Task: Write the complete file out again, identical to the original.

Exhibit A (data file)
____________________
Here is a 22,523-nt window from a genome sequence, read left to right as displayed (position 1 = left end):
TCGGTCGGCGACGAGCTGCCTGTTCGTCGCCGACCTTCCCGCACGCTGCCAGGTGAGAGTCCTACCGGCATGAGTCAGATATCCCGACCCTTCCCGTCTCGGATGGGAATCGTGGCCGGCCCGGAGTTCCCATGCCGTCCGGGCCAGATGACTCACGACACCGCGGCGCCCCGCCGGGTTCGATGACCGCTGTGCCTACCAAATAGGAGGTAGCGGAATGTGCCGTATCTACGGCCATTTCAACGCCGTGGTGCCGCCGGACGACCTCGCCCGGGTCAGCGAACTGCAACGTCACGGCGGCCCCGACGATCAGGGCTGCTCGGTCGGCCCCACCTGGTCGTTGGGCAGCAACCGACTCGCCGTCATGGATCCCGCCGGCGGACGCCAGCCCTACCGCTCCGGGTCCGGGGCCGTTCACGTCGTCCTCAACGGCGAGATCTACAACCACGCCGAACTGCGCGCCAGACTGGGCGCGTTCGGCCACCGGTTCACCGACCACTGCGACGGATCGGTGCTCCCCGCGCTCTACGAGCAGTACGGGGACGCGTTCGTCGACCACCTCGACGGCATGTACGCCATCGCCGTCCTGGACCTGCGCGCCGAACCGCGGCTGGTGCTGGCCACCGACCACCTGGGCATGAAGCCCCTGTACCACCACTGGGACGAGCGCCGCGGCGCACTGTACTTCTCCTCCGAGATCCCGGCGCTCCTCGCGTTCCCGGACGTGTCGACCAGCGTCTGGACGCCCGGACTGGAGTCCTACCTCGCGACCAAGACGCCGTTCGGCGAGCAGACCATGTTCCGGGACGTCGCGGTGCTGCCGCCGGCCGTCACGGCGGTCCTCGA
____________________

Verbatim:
Here is a 22,523-nt window from a genome sequence, read left to right as displayed (position 1 = left end):
TCGGTCGGCGACGAGCTGCCTGTTCGTCGCCGACCTTCCCGCACGCTGCCAGGTGAGAGTCCTACCGGCATGAGTCAGATATCCCGACCCTTCCCGTCTCGGATGGGAATCGTGGCCGGCCCGGAGTTCCCATGCCGTCCGGGCCAGATGACTCACGACACCGCGGCGCCCCGCCGGGTTCGATGACCGCTGTGCCTACCAAATAGGAGGTAGCGGAATGTGCCGTATCTACGGCCATTTCAACGCCGTGGTGCCGCCGGACGACCTCGCCCGGGTCAGCGAACTGCAACGTCACGGCGGCCCCGACGATCAGGGCTGCTCGGTCGGCCCCACCTGGTCGTTGGGCAGCAACCGACTCGCCGTCATGGATCCCGCCGGCGGACGCCAGCCCTACCGCTCCGGGTCCGGGGCCGTTCACGTCGTCCTCAACGGCGAGATCTACAACCACGCCGAACTGCGCGCCAGACTGGGCGCGTTCGGCCACCGGTTCACCGACCACTGCGACGGATCGGTGCTCCCCGCGCTCTACGAGCAGTACGGGGACGCGTTCGTCGACCACCTCGACGGCATGTACGCCATCGCCGTCCTGGACCTGCGCGCCGAACCGCGGCTGGTGCTGGCCACCGACCACCTGGGCATGAAGCCCCTGTACCACCACTGGGACGAGCGCCGCGGCGCACTGTACTTCTCCTCCGAGATCCCGGCGCTCCTCGCGTTCCCGGACGTGTCGACCAGCGTCTGGACGCCCGGACTGGAGTCCTACCTCGCGACCAAGACGCCGTTCGGCGAGCAGACCATGTTCCGGGACGTCGCGGTGCTGCCGCCGGCCGTCACGGCGGTCCTCGA